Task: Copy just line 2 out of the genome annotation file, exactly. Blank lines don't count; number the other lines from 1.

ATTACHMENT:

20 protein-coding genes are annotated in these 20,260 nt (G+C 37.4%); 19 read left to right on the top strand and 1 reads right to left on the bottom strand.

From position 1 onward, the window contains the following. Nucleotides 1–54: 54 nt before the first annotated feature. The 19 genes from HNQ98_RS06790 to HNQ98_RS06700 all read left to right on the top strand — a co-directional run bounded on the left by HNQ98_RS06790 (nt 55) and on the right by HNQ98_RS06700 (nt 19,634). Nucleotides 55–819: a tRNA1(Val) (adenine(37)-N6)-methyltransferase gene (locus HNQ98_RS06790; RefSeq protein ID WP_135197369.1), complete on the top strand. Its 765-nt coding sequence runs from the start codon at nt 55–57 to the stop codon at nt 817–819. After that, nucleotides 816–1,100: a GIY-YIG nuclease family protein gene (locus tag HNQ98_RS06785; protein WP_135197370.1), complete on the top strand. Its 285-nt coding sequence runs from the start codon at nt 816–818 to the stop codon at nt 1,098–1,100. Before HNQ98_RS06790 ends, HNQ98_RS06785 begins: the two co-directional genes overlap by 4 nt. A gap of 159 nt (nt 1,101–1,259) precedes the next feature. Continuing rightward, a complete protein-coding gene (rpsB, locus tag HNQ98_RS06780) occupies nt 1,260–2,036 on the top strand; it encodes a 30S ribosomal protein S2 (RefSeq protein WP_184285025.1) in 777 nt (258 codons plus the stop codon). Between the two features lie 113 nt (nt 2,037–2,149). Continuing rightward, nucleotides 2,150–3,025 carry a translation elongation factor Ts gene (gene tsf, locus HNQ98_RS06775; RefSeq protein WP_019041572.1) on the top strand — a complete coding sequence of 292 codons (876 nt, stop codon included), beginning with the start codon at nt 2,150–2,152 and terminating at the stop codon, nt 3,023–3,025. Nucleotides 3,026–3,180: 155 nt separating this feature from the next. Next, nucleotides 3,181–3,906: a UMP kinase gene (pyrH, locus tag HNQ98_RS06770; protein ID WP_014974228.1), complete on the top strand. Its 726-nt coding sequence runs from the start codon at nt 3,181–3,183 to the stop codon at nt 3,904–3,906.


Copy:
From position 1 onward, the window contains the following. Nucleotides 1–54: 54 nt before the first annotated feature. The 19 genes from HNQ98_RS06790 to HNQ98_RS06700 all read left to right on the top strand — a co-directional run bounded on the left by HNQ98_RS06790 (nt 55) and on the right by HNQ98_RS06700 (nt 19,634). Nucleotides 55–819: a tRNA1(Val) (adenine(37)-N6)-methyltransferase gene (locus HNQ98_RS06790; RefSeq protein ID WP_135197369.1), complete on the top strand. Its 765-nt coding sequence runs from the start codon at nt 55–57 to the stop codon at nt 817–819. After that, nucleotides 816–1,100: a GIY-YIG nuclease family protein gene (locus tag HNQ98_RS06785; protein WP_135197370.1), complete on the top strand. Its 285-nt coding sequence runs from the start codon at nt 816–818 to the stop codon at nt 1,098–1,100. Before HNQ98_RS06790 ends, HNQ98_RS06785 begins: the two co-directional genes overlap by 4 nt. A gap of 159 nt (nt 1,101–1,259) precedes the next feature. Continuing rightward, a complete protein-coding gene (rpsB, locus tag HNQ98_RS06780) occupies nt 1,260–2,036 on the top strand; it encodes a 30S ribosomal protein S2 (RefSeq protein WP_184285025.1) in 777 nt (258 codons plus the stop codon). Between the two features lie 113 nt (nt 2,037–2,149). Continuing rightward, nucleotides 2,150–3,025 carry a translation elongation factor Ts gene (gene tsf, locus HNQ98_RS06775; RefSeq protein WP_019041572.1) on the top strand — a complete coding sequence of 292 codons (876 nt, stop codon included), beginning with the start codon at nt 2,150–2,152 and terminating at the stop codon, nt 3,023–3,025. Nucleotides 3,026–3,180: 155 nt separating this feature from the next. Next, nucleotides 3,181–3,906: a UMP kinase gene (pyrH, locus tag HNQ98_RS06770; protein ID WP_014974228.1), complete on the top strand. Its 726-nt coding sequence runs from the start codon at nt 3,181–3,183 to the stop codon at nt 3,904–3,906.